A couple of days ago, President Barack Obama put Scott Walker in check by suggesting that Walker needs to "bone up" on foreign affairs before shooting his mouth off.
Still stinging from this rebuke, Walker mewled back at Obama:
On Wednesday, Walker responded to the president by pointing to Ronald Reagan, the former president and governor of California, as evidence that governors could capably step from their roles as domestic leaders into the arena of international affairs.
"The best president in my lifetime when it comes to foreign affairs was a guy who was governor of California. Arguably one of the most challenged was a first-term senator from Illinois," Walker said, returning the president's jab. "So I think people, a lot of people agree with — including a good number of United States senators — agree with my sentiment about Iran."
So, what the hell does that mean? If Walker gets elected president, he's going to enter into illegal arms deals with Iran?
Anyway, Aaron David Miller, a fellow at the Woodrow Wilson International Center for Scholars in Washington, D.C., thinks that Walker is getting a bit carried away with his Reagan fetish:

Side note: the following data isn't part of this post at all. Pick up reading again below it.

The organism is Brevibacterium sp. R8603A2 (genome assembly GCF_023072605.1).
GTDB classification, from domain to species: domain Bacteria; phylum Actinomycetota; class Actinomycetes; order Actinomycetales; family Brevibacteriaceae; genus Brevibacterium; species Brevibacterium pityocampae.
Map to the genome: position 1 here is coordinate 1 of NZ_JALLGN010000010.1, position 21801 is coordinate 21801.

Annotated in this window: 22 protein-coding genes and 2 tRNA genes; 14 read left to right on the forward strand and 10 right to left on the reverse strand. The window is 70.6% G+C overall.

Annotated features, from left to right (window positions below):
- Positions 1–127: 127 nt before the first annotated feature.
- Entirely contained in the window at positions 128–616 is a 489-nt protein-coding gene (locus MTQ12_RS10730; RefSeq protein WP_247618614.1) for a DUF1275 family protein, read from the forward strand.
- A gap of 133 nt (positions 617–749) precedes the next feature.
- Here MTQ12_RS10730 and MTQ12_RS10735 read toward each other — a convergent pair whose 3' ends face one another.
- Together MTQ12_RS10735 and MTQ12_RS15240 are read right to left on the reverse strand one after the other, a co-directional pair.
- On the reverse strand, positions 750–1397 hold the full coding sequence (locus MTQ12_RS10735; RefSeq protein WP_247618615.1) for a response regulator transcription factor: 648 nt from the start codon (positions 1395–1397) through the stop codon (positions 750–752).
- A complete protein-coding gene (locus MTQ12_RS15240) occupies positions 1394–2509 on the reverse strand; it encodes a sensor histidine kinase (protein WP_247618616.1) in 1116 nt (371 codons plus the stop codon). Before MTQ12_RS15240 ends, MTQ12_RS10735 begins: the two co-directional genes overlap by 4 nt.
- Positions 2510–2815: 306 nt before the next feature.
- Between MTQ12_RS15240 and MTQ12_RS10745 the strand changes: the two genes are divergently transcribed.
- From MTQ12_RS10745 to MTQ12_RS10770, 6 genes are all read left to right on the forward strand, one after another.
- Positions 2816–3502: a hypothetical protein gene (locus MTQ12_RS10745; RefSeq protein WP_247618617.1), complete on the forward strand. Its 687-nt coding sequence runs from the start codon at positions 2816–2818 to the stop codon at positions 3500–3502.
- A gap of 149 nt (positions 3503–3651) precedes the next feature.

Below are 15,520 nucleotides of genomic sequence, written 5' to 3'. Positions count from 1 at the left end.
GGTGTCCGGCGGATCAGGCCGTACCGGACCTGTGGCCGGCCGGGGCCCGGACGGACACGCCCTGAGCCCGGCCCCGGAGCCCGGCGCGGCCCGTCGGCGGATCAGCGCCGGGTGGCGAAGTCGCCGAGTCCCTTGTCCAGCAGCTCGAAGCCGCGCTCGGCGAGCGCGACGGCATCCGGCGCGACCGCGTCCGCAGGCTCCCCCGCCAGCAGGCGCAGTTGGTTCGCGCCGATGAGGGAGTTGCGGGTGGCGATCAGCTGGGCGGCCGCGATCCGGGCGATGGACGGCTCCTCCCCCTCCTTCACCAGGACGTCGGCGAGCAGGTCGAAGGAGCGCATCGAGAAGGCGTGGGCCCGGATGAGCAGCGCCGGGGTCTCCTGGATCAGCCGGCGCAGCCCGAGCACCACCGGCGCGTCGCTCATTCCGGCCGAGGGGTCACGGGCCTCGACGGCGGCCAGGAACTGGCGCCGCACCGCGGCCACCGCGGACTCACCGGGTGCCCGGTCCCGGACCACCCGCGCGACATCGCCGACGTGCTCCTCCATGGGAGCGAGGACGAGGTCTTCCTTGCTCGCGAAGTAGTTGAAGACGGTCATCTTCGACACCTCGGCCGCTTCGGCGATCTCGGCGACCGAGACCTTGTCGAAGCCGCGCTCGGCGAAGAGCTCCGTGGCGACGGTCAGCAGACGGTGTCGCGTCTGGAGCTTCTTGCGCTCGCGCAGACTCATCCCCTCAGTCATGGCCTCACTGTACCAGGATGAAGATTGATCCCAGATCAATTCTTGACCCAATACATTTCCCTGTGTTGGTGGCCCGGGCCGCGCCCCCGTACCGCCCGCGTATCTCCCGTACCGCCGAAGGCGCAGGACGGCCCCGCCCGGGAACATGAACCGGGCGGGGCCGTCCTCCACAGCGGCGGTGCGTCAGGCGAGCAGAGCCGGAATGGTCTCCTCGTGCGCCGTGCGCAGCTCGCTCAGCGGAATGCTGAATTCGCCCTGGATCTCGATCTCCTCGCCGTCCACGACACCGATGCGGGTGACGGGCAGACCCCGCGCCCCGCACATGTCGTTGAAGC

But Miller said that comparisons between Walker and Reagan break down both because of the differences between the two men and the world itself, which has changed radically between 1980 and 2015.
"There are very few Ronald Reagans," Miller said. "There's only one, actually."
In 1980, the United States faced its principal opposition from the Soviet Union and could bring its full resources as a superpower to bear on that challenge. Today, the nation is grappling with international terrorist groups that cross borders and evade easy targeting by the country's formidable military.
A presidential candidate now must grasp both the necessities and limits of American action, Miller said.
Miller isn't the only one that thinks Walker is a bit goofy with these self-comparisons to St. Ronnie.
But the New York Times talked to at least one Reagan biographer who ain’t buying it. Lou Cannon told the Times that Walker’s continued comparisons of his policies to Reagan was based on a “caricature”:
Reality was more complicated, he said: As governor of California, Reagan signed tax increases and an abortion-rights bill. As president, he found common ground with the Soviet Union and did not relish firing the air traffic controllers, Mr. Cannon said.
“He never made his bones on trying to break the back of labor the way Walker has,” Mr. Cannon said. “Walker is borrowing from Reagan’s mystique more than any other Republican eyeing the presidency, but Ronald Reagan he ain’t.”
Ouch! That's going to leave a mark.
I would suggest that Walker set his aim on a more reasonable goal. Instead of being like Reagan, which he won't ever be able to do, he could try to be the next Bonzo.